History of France

History of France

France is one of the leading nations of Europe and it has deep and varied history dating back to a prehistoric man till nowadays. From about 1,500 to 500 BC there lived the Celtic Gauls. Around 55 BC Julius Caesar took over the place. It is worth to be noted that Lyon grew to become the second largest city in the Roman Empire.

France remained under Roman rule until the 5th century. Between the 5th and 10th centuries the dynasties of Merovingian and Carolingian ruled France.

In 1066 William the Conqueror, Duke of Normandy, won several key battles and took the throne of England. The First Crusade was responsible for many of the great cathedrals that spread through the country.

There was a hundred years war in France from 1337-1453 which was devastating.  Joan of Arc attempted to expel the English, and was later burned in Rouen, in 1431, for heresy.


During the Revolution in 18th century the history of France was forever changed. The citizens raided Invalides, took the weapons and stormed the Bastille. Then the riots began until Napoleon Bonaparte came to power, united the French and became the most distinguished emperor in the French history.

After the Second World War France was in ruins, its cities were in desperate need of rebuilding. Today, France is a very modern country, and one of the leaders of Europe.

Interesting facts about France

  • Normandy gained its name from Viking settlers and the Duke of Normandy took the throne of England in 1066.
  • Bastille Day, celebrated on July 14, 1789, is France’s Independence Day.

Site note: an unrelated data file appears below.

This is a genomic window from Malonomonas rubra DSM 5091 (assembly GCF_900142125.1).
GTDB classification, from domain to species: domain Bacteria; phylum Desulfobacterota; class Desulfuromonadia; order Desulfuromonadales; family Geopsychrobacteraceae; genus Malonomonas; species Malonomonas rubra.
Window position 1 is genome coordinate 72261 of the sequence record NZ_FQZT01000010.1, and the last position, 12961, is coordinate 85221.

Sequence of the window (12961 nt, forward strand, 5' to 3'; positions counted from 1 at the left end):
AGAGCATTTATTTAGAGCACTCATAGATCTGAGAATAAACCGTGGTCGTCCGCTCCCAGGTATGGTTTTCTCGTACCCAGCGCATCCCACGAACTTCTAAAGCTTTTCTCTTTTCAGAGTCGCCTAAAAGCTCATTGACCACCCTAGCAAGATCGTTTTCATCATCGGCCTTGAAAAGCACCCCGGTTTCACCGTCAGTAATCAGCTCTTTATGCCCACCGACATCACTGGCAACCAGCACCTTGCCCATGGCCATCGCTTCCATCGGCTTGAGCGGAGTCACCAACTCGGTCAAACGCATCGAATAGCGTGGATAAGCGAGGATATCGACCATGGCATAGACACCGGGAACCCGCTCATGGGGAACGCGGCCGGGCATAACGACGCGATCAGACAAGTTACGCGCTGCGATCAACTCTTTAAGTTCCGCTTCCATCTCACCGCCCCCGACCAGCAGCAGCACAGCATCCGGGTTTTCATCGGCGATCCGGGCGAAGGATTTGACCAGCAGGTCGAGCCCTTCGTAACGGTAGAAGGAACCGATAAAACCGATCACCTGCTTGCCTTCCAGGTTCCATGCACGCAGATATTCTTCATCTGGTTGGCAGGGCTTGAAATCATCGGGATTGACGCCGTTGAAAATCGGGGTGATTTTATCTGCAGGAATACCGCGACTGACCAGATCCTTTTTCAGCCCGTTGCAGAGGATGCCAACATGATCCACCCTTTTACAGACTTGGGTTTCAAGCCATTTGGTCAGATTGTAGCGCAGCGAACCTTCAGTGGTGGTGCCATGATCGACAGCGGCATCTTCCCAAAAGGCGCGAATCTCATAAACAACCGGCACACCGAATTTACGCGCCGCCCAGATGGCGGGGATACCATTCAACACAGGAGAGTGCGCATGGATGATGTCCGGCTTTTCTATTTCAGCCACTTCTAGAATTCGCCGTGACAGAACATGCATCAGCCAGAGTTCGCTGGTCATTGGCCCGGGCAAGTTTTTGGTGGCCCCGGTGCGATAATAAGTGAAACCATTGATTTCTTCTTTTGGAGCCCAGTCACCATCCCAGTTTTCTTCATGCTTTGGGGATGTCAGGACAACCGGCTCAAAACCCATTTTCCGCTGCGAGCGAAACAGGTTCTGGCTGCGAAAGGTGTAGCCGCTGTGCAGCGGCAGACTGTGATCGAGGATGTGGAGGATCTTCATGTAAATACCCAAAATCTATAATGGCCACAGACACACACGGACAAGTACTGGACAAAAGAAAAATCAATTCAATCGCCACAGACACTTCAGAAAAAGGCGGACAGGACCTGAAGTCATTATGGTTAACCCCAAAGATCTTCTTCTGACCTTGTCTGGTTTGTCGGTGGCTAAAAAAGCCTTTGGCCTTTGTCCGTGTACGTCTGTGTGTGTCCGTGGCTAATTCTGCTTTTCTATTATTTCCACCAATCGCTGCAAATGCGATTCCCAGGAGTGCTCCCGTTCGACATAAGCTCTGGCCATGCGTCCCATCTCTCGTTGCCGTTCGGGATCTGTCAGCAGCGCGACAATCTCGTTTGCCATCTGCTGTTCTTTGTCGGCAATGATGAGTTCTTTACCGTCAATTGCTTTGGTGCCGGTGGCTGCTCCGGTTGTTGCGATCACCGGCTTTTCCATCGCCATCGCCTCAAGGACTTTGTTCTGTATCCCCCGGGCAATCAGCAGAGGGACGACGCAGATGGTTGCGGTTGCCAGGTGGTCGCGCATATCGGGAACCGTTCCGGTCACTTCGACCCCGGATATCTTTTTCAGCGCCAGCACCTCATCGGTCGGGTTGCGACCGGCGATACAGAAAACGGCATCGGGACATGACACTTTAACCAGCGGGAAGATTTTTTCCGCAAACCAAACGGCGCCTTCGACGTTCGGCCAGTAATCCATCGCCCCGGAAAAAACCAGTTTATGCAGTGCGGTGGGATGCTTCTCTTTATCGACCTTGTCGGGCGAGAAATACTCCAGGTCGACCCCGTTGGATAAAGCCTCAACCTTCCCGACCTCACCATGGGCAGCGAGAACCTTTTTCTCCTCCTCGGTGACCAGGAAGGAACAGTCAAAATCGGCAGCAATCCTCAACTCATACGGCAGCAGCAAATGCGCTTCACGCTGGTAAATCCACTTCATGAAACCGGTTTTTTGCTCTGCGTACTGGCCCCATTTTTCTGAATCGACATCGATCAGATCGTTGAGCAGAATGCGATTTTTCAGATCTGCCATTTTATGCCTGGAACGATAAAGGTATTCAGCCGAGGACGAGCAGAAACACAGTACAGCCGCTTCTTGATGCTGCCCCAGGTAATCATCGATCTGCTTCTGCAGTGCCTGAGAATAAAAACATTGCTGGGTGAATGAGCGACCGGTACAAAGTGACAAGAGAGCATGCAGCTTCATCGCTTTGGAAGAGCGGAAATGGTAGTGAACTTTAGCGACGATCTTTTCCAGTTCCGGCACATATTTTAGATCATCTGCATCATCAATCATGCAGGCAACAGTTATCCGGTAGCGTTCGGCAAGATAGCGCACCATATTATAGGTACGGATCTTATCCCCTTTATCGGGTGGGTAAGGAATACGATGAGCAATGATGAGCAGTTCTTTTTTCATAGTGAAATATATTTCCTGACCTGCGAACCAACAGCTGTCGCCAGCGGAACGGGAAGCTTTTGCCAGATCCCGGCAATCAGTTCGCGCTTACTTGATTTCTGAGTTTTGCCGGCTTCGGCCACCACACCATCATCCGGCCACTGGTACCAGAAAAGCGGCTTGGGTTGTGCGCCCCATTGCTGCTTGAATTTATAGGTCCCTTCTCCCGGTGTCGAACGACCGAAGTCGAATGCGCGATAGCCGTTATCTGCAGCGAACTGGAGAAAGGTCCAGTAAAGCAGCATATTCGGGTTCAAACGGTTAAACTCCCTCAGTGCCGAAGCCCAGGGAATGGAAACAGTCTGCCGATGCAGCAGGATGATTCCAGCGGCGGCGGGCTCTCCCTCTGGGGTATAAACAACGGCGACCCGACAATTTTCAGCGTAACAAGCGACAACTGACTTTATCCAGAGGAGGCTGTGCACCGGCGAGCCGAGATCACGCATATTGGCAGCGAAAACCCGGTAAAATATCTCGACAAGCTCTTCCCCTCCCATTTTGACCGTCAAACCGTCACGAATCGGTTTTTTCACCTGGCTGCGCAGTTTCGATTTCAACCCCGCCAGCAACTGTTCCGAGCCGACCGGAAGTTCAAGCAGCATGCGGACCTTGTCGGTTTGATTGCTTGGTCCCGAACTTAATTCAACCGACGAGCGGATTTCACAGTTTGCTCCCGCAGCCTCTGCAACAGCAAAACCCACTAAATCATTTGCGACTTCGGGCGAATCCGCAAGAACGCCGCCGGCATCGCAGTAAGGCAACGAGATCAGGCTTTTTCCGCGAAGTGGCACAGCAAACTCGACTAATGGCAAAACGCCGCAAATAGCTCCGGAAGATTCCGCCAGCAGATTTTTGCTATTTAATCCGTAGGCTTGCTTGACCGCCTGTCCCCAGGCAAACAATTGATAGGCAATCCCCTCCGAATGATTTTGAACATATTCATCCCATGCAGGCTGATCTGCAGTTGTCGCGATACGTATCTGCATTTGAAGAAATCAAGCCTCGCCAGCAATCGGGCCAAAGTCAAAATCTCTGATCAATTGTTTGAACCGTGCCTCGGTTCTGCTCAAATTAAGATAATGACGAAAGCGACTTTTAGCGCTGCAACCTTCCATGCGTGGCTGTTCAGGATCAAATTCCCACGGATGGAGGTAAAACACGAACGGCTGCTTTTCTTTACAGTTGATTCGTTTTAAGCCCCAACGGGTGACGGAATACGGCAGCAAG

• National Anthem of France was the tune sung by the men of Marseille as they marched to Paris in support of the revolution.
  • Every July, the Tour de France roars through the country starting in Strasbourg and ending in Paris 2,261 miles later. One of the most unique sporting attractions in the world, legions of tourist line up along the route to support their countrymen, party, and jump like on midnight on New Year’s Eve.
  • Mont Blanc is the highest mountain in Western Europe.
  • The Eiffel Tower tops out at over 1,000 feet, containing 2 restaurants, a souvenir shop, a post office, snack bar, and a viewing area.
  • Notre Dame Cathedral was started in 1163 and completed in 1330.
  • The Louvre Museum is one of the largest museums in the world, with over 35,000 pieces of art, housed in a gigantic, 60,000 square feet building. Its most famous piece is Leonardo da Vinci’s Mona Lisa.
  • French Cuisine is exceptional. There are dozens of different sizes and types of bread and hundreds of varieties of cheese produced all over France.

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